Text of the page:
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Can You Sleep Train a Newborn?

Updated: Jul 17

When I was pregnant with my first baby, there were tons of educational resources out there for many things...labor and delivery classes, nursing and breastfeeding courses, books about parenting and parenting styles. There were courses and texts for all of these kinds of things! But what I came to learn in those first few weeks with a newborn, was that I knew little, if anything, about postpartum life, newborn sleep, and how it changes and develops over those first few months. There was no big push to educate parents on what to do with their little ones upon arriving home from the hospital or birth center.


Did you know that a newborn awake window (the amount of time from one waking to the next sleep) is only 45-60 minutes long?! I didn't. And because I had no idea, do you think my little guy was sleeping every hour or so those first few weeks of life, as he should have been? Absolutely not.


Think about this - newborns eat, poop, and sleep. If a full feeding (remember, we are looking for COMPLETE feeds where your baby is kept awake throughout the feed) takes about 30-40 minutes, and your newborn should only be awake roughly 45-60 minutes, then shortly after burping, your baby will be ready for sleep fairly quickly! This blew my mind. So, after not offering these opportunities to sleep, I realized my baby was overtired, and that is where a lot of newborn fussiness stems from. When babies become overtired, there is a spike in cortisol which causes them to enter a "flight or fight" mode, making it much harder to fall asleep.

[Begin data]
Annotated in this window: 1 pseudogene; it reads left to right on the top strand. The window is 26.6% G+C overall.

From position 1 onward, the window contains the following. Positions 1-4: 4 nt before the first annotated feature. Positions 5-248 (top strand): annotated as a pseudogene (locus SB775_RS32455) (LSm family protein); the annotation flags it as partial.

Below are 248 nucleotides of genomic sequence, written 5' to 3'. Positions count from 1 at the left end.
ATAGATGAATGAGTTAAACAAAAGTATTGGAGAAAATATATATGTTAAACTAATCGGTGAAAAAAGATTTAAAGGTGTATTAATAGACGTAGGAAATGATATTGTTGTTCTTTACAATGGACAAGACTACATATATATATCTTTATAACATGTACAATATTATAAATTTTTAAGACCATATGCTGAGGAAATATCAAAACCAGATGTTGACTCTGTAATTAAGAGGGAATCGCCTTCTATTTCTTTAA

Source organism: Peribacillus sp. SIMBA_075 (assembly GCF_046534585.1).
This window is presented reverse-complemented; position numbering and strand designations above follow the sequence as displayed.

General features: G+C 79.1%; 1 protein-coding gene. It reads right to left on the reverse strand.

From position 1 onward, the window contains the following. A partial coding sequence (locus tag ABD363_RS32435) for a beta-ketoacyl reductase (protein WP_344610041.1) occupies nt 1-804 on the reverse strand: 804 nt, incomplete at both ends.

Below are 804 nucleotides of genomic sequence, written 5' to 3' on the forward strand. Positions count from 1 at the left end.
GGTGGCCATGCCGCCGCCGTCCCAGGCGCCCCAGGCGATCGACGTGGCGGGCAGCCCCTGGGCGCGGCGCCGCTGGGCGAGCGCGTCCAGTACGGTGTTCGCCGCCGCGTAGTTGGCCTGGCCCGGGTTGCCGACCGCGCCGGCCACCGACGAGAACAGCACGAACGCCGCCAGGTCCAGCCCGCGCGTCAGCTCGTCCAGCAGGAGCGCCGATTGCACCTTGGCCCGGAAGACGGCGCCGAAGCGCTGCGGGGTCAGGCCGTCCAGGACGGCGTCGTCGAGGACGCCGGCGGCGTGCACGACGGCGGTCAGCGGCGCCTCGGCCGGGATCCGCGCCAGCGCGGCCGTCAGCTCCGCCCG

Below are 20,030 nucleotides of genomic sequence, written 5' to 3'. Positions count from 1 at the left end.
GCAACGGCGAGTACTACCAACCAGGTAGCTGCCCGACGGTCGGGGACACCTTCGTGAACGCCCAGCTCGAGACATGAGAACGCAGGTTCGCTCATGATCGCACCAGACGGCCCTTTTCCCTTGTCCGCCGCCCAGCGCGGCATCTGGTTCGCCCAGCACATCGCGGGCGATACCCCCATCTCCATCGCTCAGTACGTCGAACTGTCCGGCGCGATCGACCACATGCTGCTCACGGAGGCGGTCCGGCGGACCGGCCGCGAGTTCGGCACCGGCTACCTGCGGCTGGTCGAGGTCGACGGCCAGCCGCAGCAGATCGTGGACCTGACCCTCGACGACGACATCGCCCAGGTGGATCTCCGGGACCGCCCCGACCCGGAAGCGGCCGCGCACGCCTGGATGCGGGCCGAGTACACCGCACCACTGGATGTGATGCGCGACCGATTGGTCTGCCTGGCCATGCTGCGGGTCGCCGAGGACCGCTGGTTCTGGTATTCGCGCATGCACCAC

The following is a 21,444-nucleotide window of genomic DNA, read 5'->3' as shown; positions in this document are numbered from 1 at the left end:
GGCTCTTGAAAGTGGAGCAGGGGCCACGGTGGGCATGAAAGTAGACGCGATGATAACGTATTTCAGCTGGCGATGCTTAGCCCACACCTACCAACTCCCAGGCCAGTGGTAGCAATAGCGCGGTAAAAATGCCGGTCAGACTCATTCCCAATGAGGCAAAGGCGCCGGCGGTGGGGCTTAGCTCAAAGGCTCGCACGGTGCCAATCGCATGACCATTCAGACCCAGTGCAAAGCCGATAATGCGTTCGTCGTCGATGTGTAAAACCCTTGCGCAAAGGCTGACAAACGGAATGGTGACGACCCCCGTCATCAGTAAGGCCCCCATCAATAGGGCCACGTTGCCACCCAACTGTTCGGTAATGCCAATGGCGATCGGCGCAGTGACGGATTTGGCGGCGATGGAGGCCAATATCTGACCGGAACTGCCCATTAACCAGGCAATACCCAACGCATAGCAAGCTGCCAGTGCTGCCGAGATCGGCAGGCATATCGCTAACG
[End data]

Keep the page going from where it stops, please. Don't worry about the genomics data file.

Day after day of these cortisol spikes result in a crabby, colicky baby and very tired and overwhelmed parents.

I had no idea, so I'm here to tell you that it doesn't have to be this way - my mission as a sleep consultant is to help parents prenatally, and shortly after their child's birth, learn what to do and what to offer their baby to prevent this cycle of overtiredness (for everyone!).


So, can you sleep train a newborn? In short, no.

It's not yet developmentally appropriate to consider any form of formal sleep training. However, I like to think of it as sleep teaching. You can offer opportunities for your baby to practice falling asleep on his/her own, and as he/she learns and grows, they will start to get the hang of it. It's all about practice practice practice at this age! That means you can still snuggle, hold, and wear your baby for some naps, as long as you are also trying for some independent sleep. If we don't offer an opportunity for our babies to practice sleeping independently, they won't learn. Just like learning to nurse - it's hard work, it's challenging - but the more we do it the easier it gets. It's a very natural thing, but takes lots of practice and patience. The best time to practice independent sleep is the very first nap of the day. Wherever your baby sleeps at night, whether it's the bassinet in the parents' room or the crib in his/her nursery, this should also be where you lay the baby down for this first nap. You can try other naps in this space throughout the day also, but the first nap is usually the easiest. My hope is that if we practice enough in laying a healthy and independent foundation for sleep at the newborn stage, as your baby grows into an infant and beyond, there is no need for more formal sleep training because he/she will already know how to do it independently! Now, with this being said, some babies will still need a bit of a push at the right time to get the hang of it, but that's what I'm here for, if you need it.